Monday, November 6, 2017

A City of Warm and Cool Colors

As an art teacher I am always looking to change out a lesson to just do something different or more exciting. The internet has been such a remarkable source of inspiration for all of us. And that is where I found this lesson a few years ago when I was looking for another way to teach my students about warm and cool colors.

I found this lesson here on There's a Dragon in my Art Room, a blog written by Phyllis Levine Brown. I've had the opportunity to meet up with Phyl during NAEA conferences.

Here's a photo from New York 2017. Phyl, Rachel Hessing Wintemberg who blogs the Helpful Art Teacher and me.

This is a really good lesson to get students thinking about perspective. And while they don't completely get the concept (tricky concept for elementary students.....) it helps a little.

Here is my storyboard, something I started at the end of last year. While technology is wonderful, I believe my students benefit from a constant visual to look at.

You can see just how easy each of the steps are. I did have students practice in their sketchbooks before doing it on the large paper with Sharpies. That was a big help.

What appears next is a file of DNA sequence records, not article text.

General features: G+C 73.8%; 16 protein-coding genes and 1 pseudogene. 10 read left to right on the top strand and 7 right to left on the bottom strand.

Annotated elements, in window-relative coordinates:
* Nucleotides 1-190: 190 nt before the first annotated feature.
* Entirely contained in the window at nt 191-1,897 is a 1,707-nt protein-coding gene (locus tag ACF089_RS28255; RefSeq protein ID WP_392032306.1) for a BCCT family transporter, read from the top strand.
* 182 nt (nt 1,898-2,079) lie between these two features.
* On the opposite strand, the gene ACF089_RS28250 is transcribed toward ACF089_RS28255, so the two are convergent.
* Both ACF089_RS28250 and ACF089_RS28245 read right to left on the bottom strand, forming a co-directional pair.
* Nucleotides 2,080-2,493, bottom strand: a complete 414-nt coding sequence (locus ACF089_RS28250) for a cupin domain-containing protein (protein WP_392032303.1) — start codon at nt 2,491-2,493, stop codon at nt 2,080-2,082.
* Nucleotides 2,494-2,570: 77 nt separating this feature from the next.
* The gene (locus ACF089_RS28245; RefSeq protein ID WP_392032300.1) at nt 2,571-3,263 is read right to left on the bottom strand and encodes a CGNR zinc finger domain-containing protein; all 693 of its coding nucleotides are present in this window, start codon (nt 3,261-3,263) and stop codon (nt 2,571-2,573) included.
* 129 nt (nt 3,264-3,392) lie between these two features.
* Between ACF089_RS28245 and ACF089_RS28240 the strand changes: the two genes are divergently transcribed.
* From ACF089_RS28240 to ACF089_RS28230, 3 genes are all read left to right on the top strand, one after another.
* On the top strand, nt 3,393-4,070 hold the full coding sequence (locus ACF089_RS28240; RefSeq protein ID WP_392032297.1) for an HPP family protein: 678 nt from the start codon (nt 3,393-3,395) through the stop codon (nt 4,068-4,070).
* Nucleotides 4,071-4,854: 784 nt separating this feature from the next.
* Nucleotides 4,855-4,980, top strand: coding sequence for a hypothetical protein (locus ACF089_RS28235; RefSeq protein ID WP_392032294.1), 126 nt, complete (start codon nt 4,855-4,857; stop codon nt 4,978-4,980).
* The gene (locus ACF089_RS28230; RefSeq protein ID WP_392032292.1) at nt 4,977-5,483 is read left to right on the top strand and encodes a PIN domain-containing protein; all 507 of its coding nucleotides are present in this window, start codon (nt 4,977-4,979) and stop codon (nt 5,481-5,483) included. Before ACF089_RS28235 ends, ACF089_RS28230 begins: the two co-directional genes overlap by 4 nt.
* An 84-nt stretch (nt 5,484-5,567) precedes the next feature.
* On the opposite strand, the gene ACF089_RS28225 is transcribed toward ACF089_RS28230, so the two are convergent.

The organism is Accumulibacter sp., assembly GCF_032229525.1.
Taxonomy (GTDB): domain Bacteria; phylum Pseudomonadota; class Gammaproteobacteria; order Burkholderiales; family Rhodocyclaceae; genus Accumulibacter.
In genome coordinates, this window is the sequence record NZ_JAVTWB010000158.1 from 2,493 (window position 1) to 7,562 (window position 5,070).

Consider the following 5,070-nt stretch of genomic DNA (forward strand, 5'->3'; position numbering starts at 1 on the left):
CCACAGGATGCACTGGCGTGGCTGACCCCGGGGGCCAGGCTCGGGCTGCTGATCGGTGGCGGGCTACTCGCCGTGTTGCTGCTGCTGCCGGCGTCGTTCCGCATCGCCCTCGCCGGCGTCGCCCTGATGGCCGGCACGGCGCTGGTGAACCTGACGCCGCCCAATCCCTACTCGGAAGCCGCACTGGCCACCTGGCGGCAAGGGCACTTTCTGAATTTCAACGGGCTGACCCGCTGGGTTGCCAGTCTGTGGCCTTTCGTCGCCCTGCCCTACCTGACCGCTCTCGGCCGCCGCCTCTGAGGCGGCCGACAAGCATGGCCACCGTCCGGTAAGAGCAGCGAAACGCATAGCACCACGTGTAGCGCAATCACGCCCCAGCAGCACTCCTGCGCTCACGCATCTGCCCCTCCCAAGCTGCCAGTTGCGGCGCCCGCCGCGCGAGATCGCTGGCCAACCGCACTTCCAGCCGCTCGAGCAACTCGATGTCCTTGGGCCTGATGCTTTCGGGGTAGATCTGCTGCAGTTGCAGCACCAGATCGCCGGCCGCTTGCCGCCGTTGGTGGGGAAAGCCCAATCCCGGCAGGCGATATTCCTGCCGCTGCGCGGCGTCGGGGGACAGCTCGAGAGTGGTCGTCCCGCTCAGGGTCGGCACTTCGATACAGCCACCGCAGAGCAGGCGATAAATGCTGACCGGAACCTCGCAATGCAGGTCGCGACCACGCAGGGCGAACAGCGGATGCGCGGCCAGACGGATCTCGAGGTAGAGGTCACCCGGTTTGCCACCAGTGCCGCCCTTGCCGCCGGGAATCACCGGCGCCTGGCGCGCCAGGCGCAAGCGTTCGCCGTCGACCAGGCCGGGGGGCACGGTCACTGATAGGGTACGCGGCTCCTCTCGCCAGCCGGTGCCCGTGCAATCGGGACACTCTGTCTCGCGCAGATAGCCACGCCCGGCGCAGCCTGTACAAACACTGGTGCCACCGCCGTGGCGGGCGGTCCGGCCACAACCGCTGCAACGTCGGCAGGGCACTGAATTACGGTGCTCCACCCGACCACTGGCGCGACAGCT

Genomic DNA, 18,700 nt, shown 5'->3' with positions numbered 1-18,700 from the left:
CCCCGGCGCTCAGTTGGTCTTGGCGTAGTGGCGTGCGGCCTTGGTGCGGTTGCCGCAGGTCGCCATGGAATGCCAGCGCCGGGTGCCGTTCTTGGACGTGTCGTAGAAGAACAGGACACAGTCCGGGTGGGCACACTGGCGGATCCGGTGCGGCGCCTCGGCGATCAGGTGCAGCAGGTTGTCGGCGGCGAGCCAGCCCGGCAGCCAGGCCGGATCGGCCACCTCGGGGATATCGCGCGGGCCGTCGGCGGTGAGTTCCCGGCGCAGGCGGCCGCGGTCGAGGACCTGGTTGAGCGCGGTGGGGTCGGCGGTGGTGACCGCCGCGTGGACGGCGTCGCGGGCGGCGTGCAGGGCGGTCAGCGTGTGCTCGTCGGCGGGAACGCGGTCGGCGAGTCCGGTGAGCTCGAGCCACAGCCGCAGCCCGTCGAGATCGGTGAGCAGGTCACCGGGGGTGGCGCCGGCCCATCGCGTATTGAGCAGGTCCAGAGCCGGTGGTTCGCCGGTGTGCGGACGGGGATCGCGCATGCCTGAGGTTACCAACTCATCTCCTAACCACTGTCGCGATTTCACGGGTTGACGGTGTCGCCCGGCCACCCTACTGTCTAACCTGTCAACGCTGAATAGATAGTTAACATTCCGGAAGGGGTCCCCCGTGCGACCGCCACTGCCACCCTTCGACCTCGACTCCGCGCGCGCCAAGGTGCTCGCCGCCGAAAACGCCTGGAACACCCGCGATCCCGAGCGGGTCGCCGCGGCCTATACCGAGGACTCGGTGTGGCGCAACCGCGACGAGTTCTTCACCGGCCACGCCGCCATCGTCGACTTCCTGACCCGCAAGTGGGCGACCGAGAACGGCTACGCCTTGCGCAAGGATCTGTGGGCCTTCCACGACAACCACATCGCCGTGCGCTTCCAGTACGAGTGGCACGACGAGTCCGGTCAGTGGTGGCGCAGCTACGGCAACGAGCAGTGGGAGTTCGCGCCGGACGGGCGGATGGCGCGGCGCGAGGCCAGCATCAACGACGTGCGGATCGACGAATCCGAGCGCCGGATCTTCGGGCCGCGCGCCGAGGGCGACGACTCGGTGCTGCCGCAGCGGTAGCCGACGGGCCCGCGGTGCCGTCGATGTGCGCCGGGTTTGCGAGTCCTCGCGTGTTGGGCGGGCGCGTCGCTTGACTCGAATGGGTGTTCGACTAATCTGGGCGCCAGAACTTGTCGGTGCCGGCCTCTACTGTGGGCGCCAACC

Students start out with arrows, extend the line to the bottom edge.

 They add windows, I did point out using parallel lines to make the windows, some got it and some didn't. Then add the concentric circles.

Decide whether to use the warm colors on the buildings or the sky. Then use the cool colors on the sky or the buildings. Students used crayons, I went over the color wheel with them. Included all 12 colors and we decided red violet would be warm and yellow green would be cool. I had the colors separated and we started out by using only the warm colors until they understood the assignment.


I just did this lesson with my 2nd graders and I'm really happy with the way it turned out. And since it was so close to Halloween when we started the project, students added their own holiday flourish to their art.

Thanks Phyl for a really great lesson!

How do you teach warm and cool colors? I'd love to hear from you!

Thanks for Reading!

1 comment:

  1. Too cool! I also did a lesson inspired by Phyllis's with my middle school students. They loved it!